But by the time the score had tightened to 8-10, it was already clear that Atkinson was in trouble and that Grainger had seized the initiative. She appeared the more confident player, even though she was still the one facing game-balls against her. She evened the game by drilling a forehand rail down an open right wall (Atkinson was stuck in the front-left after making a tough get of a Grainger forehand working-boast) and clipping off a shallow forehand drop shot, then from the left box hit a chip serve that stayed very low off the side wall, forcing Atkinson to hit a desperation forehand drive that was still ascending and angling to the right when it hit the front wall, causing it to sail into the netting above the sloping boundary line. She then tinned a backhand drive on the ensuing serve-return, completing a collapse that occurred so swiftly (the six points consumed fewer than three minutes, less than 30 seconds of which elapsed during those consecutive serve-return errors) and suddenly that the some of the spectators momentarily didn’t fully grasp that the match had ended.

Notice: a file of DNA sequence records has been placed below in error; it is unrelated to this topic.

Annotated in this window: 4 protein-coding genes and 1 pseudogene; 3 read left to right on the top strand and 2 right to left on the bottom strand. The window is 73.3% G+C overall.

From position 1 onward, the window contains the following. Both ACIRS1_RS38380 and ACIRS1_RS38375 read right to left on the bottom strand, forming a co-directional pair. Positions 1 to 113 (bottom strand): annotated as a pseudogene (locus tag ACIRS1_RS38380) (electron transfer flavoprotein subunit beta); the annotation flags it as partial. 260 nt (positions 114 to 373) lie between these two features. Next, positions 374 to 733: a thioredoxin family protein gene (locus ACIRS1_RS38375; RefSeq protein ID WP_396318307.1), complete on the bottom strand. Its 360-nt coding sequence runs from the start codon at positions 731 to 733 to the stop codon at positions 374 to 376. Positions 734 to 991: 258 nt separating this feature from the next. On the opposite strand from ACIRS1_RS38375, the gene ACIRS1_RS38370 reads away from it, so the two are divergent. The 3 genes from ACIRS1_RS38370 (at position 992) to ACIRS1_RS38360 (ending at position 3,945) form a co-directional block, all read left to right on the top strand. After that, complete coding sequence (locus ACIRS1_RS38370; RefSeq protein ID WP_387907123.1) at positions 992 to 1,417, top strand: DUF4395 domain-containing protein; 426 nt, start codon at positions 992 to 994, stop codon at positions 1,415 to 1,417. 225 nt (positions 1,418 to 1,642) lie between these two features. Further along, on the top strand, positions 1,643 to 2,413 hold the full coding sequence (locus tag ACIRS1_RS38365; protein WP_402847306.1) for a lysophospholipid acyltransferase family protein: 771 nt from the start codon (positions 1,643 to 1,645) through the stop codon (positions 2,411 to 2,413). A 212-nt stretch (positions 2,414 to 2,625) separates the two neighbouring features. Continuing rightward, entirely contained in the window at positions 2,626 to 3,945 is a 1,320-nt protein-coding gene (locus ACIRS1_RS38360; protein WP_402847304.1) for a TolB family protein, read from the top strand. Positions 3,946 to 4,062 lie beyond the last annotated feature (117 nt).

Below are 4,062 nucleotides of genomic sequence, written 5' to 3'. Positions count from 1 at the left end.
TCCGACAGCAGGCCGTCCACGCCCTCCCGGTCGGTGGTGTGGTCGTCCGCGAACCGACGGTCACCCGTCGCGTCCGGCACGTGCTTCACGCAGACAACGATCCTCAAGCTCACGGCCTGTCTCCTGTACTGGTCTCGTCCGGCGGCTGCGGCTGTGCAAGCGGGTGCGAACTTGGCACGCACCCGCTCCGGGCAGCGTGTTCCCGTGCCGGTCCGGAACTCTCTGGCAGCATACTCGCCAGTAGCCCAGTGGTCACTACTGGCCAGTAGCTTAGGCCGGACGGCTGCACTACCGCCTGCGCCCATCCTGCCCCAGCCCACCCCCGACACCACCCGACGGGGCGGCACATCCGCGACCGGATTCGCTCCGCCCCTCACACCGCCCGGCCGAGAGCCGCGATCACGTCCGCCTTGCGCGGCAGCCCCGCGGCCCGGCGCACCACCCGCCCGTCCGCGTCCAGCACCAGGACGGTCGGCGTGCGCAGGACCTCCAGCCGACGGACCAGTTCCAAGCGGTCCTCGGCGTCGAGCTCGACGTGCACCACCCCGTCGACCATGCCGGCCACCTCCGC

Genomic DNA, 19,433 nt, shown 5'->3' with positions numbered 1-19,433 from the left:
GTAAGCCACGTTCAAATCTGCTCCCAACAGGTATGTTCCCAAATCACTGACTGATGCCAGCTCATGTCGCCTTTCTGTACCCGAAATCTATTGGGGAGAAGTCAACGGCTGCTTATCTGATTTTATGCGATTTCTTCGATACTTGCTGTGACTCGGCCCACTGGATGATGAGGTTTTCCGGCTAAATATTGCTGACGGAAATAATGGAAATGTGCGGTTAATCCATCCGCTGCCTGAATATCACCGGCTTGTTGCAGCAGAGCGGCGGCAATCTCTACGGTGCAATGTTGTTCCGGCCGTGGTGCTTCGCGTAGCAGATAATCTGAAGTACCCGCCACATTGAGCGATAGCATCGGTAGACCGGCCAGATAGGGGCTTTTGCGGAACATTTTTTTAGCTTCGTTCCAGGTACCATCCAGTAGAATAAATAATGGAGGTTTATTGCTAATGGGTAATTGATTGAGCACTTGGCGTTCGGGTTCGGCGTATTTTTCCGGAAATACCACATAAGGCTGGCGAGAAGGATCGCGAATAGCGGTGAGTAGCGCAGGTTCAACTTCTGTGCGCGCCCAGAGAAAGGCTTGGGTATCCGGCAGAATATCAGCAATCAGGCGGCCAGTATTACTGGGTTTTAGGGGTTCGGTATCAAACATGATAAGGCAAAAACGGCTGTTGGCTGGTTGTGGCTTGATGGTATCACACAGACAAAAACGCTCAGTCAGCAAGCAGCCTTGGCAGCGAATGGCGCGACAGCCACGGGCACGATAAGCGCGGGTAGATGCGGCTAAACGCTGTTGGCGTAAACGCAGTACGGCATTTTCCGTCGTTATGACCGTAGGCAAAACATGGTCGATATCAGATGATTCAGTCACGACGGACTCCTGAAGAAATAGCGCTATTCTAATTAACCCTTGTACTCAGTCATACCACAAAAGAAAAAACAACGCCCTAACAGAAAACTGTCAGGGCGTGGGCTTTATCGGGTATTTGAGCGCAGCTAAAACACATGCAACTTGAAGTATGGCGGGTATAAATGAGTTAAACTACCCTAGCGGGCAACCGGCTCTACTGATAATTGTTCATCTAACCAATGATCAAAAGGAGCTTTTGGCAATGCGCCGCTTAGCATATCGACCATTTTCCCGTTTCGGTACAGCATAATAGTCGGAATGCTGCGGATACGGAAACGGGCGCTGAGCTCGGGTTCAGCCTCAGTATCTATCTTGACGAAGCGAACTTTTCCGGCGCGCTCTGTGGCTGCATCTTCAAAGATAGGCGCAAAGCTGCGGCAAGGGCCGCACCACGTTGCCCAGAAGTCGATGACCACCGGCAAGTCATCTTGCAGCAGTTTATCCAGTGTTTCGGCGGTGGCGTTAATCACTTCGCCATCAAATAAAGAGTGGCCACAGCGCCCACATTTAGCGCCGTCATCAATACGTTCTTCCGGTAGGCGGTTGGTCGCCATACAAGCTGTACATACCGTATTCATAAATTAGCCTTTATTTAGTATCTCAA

The Kitchen-Grinham clash that followed was less dramatic than its predecessor, though Kitchen, who played probably her best squash match ever in her numerous trips to the New York metropolitan area during the 2000’s and notched one of the best wins of her career, played exceptionally well in the last few points of each of this trio of tightly-contested games. She was lacing into the ball, getting wonderful angles on her working-boast, and, most importantly of all, retrieving beautifully even in the face of Grinham’s maddeningly effective change-of-direction shots – the latter, a three-time British Open champion, works an opponent over not only wit the shot she actually DOES hit, but with the three or four shots she poses a THREAT to hit, almost anywhere on the court, and her both mobility and maneuverability (able to change directions on a dime and to scramble back into the point no matter where she is and on almost anything that is hit) are extraordinary.

But she didn’t seem quite as hungry this time as she usually is, or as her opponent was, and Kitchen rose to the occasion every time she needed to and emerged with a berth in the final and an opportunity to avenge her 11-8 fifth-game loss to Grainger when the two last met in New York, in the final of the Tournament Of Champions at Grand Central Station just this past winter.

RESULTS:      Women's Carol Weymuller Open, Heights Casino, New York, USA

[4] Shelley Kitchen (NZL) bt [1] Rachael Grinham (AUS) 11-9, 11-9, 11-8
[2] Natalie Grainger (USA) bt [3] Vanessa Atkinson (NED) 11-13, 11-8, 11-3, 12-10